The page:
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Recent common ancestry of human Y chromosomes: evidence from DNA sequence data
journal contributionposted on 2023-05-16, 16:43 authored by Russell Thomson, Pritchard, JK, Shen, P, Oefner, PJ, Feldman, MW
We consider a data set of DNA sequence variation at three Y chromosome genes (SMCY, DBY, and DFFRY) in a worldwide sample of human Y chromosomes. Between 53 and 70 chromosomes were fully screened for sequence variation at each locus by using the method of denaturing high-performance liquid chromatography. The sum of the lengths of the three genes is 64,120 bp. We have used these data to study the ancestral genealogy of human Y chromosomes. In particular, we focused on estimating the expected time to the most recent common ancestor and the expected ages of certain mutations with interesting geographic distributions. Although the geographic structure of the inferred haplotype tree is reminiscent of that obtained for other loci (the root is in Africa, and most of the oldest non-African lineages are Asian), the expected time to the most recent common ancestor is remarkably short, on the order of 50,000 years. Thus, although previous studies have noted that Y chromosome variation shows extreme geographic structure, we estimate that the spread of Y chromosomes out of Africa is much more recent than previously was thought. We also show that our data indicate substantial population growth in the effective number of human Y chromosomes.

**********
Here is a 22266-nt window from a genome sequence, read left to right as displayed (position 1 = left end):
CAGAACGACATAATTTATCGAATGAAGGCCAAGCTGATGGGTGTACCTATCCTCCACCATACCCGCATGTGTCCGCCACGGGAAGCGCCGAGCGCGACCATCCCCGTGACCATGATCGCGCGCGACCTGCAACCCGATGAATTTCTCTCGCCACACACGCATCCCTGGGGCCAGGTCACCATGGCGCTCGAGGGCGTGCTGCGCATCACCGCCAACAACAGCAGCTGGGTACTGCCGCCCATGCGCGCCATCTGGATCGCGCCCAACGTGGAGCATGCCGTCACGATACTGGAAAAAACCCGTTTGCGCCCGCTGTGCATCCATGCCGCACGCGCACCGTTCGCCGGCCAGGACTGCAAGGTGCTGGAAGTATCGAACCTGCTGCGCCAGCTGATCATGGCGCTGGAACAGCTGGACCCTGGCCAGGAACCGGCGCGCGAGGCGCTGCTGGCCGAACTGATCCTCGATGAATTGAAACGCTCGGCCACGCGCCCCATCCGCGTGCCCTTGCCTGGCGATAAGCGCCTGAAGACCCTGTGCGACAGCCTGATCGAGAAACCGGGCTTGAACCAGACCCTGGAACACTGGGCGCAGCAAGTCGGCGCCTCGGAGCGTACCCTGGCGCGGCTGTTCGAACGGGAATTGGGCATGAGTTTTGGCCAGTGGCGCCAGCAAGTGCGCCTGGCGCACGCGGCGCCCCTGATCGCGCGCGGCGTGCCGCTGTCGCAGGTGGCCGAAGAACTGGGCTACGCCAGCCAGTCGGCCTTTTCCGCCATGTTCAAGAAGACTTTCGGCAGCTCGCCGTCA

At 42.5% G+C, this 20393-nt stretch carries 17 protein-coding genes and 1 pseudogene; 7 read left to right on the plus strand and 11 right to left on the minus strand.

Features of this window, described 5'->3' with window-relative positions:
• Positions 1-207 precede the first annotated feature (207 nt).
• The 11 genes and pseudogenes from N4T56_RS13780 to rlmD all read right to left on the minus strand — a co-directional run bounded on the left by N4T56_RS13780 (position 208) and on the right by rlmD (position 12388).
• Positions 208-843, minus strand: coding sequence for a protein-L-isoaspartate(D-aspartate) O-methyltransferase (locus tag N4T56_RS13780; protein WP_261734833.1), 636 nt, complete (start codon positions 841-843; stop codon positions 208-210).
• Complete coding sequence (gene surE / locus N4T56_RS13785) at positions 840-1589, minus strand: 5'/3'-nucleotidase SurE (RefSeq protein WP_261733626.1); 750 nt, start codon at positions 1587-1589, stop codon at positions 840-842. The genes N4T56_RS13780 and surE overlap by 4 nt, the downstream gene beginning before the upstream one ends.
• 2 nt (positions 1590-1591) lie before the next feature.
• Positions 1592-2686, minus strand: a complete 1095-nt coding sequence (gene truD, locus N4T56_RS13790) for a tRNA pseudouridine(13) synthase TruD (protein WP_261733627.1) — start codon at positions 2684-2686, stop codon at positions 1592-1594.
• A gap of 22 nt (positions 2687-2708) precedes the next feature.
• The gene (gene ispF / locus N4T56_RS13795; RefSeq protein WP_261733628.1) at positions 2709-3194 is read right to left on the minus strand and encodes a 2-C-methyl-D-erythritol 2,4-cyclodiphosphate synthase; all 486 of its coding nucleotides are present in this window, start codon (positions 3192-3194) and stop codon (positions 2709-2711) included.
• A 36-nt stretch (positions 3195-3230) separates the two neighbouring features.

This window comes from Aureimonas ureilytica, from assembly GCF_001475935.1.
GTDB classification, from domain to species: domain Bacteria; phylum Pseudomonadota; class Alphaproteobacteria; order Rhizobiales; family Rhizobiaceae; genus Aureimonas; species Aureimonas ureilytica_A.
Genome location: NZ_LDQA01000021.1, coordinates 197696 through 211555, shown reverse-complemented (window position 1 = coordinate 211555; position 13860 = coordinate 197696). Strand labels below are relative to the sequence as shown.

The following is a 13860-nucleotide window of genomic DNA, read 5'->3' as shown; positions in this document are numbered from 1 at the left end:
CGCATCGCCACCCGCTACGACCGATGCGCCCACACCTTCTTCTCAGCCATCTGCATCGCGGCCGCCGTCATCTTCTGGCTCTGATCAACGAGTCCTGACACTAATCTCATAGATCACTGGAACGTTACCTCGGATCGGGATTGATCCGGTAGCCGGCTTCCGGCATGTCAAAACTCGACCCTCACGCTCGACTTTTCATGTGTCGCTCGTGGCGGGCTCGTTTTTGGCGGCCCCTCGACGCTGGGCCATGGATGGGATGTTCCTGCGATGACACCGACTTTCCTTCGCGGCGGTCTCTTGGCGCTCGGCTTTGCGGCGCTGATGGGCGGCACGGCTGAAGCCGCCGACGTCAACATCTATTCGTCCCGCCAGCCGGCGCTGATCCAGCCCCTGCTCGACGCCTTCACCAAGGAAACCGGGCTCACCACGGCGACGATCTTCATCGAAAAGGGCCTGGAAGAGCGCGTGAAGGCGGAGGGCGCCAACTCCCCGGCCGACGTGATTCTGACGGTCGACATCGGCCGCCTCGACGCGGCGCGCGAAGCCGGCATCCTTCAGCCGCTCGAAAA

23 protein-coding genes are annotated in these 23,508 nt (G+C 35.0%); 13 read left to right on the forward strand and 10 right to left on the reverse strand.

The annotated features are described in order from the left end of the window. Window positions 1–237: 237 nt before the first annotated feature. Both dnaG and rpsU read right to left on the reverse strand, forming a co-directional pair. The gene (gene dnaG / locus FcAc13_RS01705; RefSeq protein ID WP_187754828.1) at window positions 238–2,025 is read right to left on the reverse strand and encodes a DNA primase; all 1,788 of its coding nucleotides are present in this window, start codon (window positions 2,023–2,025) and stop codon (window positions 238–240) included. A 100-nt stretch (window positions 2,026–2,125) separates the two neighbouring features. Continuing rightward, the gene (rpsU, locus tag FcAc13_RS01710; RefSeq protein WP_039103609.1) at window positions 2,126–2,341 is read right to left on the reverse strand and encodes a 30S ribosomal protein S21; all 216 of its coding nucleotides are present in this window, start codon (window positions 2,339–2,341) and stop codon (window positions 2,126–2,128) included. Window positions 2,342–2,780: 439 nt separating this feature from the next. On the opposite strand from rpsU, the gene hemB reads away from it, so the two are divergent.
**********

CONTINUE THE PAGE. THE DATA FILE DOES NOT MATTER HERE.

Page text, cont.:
Publication titleProceedings of the National Academy of Sciences
Department/SchoolMenzies Institute for Medical Research
PublisherNational Academy of Science
Place of publicationUnited States